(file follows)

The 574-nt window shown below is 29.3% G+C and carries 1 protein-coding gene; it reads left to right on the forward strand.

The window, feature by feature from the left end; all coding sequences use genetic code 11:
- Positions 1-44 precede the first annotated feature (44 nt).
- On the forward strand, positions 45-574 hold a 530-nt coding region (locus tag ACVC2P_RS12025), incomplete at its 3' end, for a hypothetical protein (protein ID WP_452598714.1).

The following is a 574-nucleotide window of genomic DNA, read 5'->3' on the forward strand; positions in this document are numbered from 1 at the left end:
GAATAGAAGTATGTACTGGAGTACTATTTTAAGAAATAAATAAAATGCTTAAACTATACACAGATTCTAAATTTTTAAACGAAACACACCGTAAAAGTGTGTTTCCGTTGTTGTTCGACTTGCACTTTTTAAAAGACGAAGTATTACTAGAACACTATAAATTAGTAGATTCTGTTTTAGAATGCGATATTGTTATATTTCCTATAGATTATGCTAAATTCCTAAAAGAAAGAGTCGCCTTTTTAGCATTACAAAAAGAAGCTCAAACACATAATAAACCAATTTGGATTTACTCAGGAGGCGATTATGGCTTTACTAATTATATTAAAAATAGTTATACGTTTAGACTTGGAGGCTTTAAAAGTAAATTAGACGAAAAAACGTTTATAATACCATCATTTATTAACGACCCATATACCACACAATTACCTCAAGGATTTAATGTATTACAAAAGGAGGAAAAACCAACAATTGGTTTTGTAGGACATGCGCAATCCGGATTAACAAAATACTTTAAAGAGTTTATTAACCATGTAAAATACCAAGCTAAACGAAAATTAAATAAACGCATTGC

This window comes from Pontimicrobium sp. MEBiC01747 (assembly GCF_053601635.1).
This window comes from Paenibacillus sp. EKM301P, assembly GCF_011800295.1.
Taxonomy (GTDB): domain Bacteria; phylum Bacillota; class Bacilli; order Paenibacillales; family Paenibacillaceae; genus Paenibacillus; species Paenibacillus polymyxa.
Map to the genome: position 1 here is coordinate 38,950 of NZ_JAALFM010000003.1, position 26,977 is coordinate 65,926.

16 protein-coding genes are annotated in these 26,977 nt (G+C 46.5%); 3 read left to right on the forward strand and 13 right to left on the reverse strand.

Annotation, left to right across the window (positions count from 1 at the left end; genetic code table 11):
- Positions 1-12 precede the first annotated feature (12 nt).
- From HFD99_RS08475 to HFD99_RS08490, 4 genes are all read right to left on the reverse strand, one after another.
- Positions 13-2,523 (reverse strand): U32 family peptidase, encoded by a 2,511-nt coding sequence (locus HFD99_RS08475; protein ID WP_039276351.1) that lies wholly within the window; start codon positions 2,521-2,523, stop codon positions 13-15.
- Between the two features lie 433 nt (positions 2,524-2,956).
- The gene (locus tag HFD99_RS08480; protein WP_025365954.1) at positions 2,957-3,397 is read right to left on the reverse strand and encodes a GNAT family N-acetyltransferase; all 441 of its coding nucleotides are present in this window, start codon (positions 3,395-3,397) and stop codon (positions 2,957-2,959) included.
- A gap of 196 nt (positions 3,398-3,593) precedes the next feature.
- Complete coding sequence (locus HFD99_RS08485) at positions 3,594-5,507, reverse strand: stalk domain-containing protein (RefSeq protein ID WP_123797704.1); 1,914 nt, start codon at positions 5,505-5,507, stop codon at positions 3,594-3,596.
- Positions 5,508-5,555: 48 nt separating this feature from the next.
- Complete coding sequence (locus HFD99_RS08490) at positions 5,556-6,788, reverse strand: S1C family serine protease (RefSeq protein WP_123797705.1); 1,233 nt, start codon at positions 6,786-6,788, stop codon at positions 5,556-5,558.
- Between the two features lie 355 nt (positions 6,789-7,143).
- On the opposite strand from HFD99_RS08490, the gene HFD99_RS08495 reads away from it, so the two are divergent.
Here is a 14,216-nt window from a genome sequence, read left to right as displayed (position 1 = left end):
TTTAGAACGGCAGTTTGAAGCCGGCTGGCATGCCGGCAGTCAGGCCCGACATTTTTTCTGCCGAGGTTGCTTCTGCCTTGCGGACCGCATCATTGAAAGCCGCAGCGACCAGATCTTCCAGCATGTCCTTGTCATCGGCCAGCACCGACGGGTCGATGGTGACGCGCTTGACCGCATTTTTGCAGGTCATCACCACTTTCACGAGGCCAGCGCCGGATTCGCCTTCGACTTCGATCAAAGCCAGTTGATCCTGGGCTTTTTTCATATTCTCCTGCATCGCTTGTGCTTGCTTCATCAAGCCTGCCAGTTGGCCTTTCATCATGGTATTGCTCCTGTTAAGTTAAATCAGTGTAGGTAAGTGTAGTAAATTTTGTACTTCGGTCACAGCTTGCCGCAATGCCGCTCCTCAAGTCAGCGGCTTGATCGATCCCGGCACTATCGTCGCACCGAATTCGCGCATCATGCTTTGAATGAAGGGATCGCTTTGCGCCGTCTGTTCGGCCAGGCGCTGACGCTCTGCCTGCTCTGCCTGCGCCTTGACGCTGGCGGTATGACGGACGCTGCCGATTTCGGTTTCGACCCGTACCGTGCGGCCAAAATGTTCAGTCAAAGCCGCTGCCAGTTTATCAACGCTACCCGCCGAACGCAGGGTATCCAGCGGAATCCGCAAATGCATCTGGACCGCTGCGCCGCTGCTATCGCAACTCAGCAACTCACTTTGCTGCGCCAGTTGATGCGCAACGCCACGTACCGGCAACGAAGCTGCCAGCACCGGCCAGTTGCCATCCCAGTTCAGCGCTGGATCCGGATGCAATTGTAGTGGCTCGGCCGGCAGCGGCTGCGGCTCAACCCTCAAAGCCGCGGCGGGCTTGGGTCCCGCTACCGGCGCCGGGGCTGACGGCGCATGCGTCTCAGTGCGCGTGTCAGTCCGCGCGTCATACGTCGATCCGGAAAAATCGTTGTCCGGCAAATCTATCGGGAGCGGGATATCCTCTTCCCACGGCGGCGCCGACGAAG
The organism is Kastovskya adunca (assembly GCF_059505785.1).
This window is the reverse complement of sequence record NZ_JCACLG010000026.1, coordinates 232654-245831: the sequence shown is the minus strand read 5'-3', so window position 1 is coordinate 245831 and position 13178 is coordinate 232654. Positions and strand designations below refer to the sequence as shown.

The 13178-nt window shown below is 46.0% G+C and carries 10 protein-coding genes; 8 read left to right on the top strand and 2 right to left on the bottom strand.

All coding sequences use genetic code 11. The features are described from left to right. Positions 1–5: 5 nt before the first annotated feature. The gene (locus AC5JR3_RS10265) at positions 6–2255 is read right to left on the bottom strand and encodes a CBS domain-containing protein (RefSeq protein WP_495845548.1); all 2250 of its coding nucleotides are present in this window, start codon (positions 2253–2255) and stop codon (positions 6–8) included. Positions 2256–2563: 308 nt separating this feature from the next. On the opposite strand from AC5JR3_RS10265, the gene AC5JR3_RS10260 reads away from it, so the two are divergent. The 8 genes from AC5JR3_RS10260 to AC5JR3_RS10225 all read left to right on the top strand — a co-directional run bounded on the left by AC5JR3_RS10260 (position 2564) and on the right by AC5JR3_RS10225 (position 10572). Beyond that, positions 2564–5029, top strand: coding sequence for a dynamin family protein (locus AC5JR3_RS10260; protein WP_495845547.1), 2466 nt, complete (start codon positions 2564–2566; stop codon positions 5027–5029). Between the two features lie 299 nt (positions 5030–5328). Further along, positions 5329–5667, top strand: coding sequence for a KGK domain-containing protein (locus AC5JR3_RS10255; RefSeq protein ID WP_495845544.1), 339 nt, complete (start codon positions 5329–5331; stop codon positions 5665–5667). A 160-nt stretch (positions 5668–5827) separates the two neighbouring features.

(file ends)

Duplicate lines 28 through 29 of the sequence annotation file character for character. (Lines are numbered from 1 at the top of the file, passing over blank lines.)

The 13178-nt window shown below is 46.0% G+C and carries 10 protein-coding genes; 8 read left to right on the top strand and 2 right to left on the bottom strand.

All coding sequences use genetic code 11. The features are described from left to right. Positions 1–5: 5 nt before the first annotated feature. The gene (locus AC5JR3_RS10265) at positions 6–2255 is read right to left on the bottom strand and encodes a CBS domain-containing protein (RefSeq protein WP_495845548.1); all 2250 of its coding nucleotides are present in this window, start codon (positions 2253–2255) and stop codon (positions 6–8) included. Positions 2256–2563: 308 nt separating this feature from the next. On the opposite strand from AC5JR3_RS10265, the gene AC5JR3_RS10260 reads away from it, so the two are divergent. The 8 genes from AC5JR3_RS10260 to AC5JR3_RS10225 all read left to right on the top strand — a co-directional run bounded on the left by AC5JR3_RS10260 (position 2564) and on the right by AC5JR3_RS10225 (position 10572). Beyond that, positions 2564–5029, top strand: coding sequence for a dynamin family protein (locus AC5JR3_RS10260; protein WP_495845547.1), 2466 nt, complete (start codon positions 2564–2566; stop codon positions 5027–5029). Between the two features lie 299 nt (positions 5030–5328). Further along, positions 5329–5667, top strand: coding sequence for a KGK domain-containing protein (locus AC5JR3_RS10255; RefSeq protein ID WP_495845544.1), 339 nt, complete (start codon positions 5329–5331; stop codon positions 5665–5667). A 160-nt stretch (positions 5668–5827) separates the two neighbouring features.